In only a few years, smartwatches have evolved from quirky devices and status symbols to robust health and fitness trackers. Since around early 2021, the market has been saturated with devices that use various sensors to monitor everyday life, exercise, sleep, and general health. They can also alert wearers of possible heart attacks and summon assistance if they fall and cannot get up.
Because of the Apple Watch Series 5, electrocardiograms (ECGs) have become a hot topic in the wearable technology world. There are a number of smartwatches that have it, including the Samsung Galaxy Watch 4 and Fitbit Sense. So, ECG capability is one of the most important health capabilities of today’s health watches.
Essentially, ECG is a medical process for monitoring heart activity and testing for any anomalies. It stands for electrocardiogram and is abbreviated as ECG. When taken in a hospital, it provides a more accurate reading. But the benefit of inserting a basic version of this hardware into a smartwatch is that you can obtain an ECG reading anytime you want. Plus, you can then send the data to your doctor rather than having to wait until they’re in the hospital.
Who needs ECG smartwatches?
The key question for many folks is ‘who needs an ECG smartwatch?’. Well, for many (likely, most) the functionality is something you might use once and then completely forget about. However, an ECG is absolutely necessary for a significant portion of the population.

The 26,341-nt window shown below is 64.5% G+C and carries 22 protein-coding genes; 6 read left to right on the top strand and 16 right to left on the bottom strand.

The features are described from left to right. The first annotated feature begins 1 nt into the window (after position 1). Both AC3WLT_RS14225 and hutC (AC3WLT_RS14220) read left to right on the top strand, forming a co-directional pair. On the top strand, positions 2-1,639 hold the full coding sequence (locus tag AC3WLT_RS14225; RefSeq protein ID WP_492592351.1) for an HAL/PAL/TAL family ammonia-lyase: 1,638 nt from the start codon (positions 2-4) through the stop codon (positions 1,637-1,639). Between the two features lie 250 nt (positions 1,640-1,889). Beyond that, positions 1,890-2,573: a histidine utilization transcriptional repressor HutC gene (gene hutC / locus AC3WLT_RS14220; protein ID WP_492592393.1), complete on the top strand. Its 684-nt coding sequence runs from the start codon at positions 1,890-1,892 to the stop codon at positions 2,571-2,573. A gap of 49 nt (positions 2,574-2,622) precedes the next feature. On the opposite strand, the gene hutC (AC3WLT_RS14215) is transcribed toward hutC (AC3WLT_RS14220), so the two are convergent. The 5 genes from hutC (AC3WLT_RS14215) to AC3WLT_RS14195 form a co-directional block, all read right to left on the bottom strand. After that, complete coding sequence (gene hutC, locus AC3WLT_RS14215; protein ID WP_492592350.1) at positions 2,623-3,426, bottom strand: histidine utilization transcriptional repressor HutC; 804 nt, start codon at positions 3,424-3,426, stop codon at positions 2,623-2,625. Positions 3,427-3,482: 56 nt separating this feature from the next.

ECG on wearables is valuable for a tiny segment. Users over the age of 50 are more likely to benefit from this than those in their 20s and 30s.
Conditions that disrupt your heart’s rhythm, like afib, might come and go. This means that having a gadget on hand that can capture readings on-the-fly is a really useful health tool.
How does an ECG work?
By conducting an electrical circuit through the wearer’s body, smartwatches obtain an ECG. The heart rate sensor on the back of the device is pressed against the wrist. And, when the wearer places a finger on either the display or crown, it begins to take the reading. The ECG takes about 30 seconds to complete. The data is sent to a mobile app where it can be accessed, saved, and submitted to a doctor.
The Apple Watch Series 4 was the first smartwatch to have an ECG app released in 2018. Apple’s ECG app wasn’t accessible in every country at the same time because a clinical feature like this needs approval from government health departments. Instead, it arrived in the United States after the FDA approved the software. Still, it didn’t function in the United Kingdom or Europe until months later, when the European Union’s version of the FDA authorised its use.